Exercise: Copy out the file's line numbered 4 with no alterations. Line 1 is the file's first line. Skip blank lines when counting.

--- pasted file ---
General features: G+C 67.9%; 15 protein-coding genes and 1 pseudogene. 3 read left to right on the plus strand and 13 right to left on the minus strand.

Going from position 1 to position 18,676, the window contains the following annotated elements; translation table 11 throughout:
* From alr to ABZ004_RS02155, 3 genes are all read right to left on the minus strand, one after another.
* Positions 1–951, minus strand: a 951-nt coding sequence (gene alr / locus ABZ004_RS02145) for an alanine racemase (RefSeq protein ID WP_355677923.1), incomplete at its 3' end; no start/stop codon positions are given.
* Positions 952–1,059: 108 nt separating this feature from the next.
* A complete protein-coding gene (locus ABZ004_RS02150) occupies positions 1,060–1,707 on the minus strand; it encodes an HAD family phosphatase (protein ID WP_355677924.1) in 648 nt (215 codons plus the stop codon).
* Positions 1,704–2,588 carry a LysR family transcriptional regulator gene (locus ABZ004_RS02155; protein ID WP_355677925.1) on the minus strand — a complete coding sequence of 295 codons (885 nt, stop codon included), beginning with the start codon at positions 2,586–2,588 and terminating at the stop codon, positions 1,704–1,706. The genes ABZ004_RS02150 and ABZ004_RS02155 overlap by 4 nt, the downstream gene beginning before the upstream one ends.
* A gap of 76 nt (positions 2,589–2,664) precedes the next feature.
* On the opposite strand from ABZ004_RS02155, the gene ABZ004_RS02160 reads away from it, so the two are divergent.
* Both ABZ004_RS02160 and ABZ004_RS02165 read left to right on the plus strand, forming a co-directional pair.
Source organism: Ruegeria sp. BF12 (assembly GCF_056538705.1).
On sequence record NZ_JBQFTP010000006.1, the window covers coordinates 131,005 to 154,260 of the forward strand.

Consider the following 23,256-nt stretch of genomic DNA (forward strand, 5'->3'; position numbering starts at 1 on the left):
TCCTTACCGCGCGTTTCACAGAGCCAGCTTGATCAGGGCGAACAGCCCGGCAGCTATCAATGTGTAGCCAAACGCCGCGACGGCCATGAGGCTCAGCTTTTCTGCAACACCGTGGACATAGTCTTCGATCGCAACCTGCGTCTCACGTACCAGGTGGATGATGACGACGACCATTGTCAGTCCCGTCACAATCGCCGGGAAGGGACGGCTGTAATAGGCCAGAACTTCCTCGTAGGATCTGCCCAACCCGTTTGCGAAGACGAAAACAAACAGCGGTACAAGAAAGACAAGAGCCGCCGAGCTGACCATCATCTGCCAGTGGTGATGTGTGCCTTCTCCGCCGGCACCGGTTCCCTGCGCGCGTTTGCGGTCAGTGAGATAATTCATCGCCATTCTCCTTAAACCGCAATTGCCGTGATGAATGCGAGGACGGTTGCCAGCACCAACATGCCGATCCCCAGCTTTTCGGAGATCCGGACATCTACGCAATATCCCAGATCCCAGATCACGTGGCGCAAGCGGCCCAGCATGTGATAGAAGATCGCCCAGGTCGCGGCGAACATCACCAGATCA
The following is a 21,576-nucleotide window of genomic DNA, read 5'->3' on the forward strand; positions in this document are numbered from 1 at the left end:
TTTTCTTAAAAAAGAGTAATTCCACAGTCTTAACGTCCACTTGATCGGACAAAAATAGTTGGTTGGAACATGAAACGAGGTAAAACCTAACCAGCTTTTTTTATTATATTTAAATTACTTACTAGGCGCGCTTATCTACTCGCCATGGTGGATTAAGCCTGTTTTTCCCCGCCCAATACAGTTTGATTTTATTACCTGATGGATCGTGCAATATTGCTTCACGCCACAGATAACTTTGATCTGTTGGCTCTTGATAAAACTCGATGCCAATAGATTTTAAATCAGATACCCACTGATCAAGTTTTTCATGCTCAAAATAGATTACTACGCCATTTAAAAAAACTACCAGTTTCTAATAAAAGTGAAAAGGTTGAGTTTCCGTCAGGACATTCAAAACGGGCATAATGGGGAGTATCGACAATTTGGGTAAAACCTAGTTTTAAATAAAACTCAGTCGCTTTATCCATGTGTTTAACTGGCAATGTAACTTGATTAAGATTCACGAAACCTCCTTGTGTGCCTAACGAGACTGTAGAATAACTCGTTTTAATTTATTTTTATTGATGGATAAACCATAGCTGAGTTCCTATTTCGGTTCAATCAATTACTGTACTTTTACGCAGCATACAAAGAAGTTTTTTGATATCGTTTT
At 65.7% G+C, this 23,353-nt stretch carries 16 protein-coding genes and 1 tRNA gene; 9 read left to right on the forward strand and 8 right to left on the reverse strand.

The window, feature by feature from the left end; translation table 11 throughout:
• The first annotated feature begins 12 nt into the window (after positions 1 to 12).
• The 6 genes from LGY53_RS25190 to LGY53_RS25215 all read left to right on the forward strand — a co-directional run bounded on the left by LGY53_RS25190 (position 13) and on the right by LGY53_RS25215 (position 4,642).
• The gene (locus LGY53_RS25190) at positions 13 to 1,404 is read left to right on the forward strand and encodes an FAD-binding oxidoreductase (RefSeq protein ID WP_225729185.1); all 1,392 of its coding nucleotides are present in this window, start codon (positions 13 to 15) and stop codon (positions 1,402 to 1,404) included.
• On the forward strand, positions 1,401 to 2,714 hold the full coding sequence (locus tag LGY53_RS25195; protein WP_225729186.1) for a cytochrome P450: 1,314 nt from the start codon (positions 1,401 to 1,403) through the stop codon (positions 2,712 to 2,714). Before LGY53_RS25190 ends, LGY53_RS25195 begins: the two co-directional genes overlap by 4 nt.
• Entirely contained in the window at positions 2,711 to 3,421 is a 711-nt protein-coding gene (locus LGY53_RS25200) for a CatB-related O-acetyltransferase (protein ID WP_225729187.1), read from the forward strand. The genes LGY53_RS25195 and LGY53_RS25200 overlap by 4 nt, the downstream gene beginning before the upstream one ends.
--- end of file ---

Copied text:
* Positions 1–951, minus strand: a 951-nt coding sequence (gene alr / locus ABZ004_RS02145) for an alanine racemase (RefSeq protein ID WP_355677923.1), incomplete at its 3' end; no start/stop codon positions are given.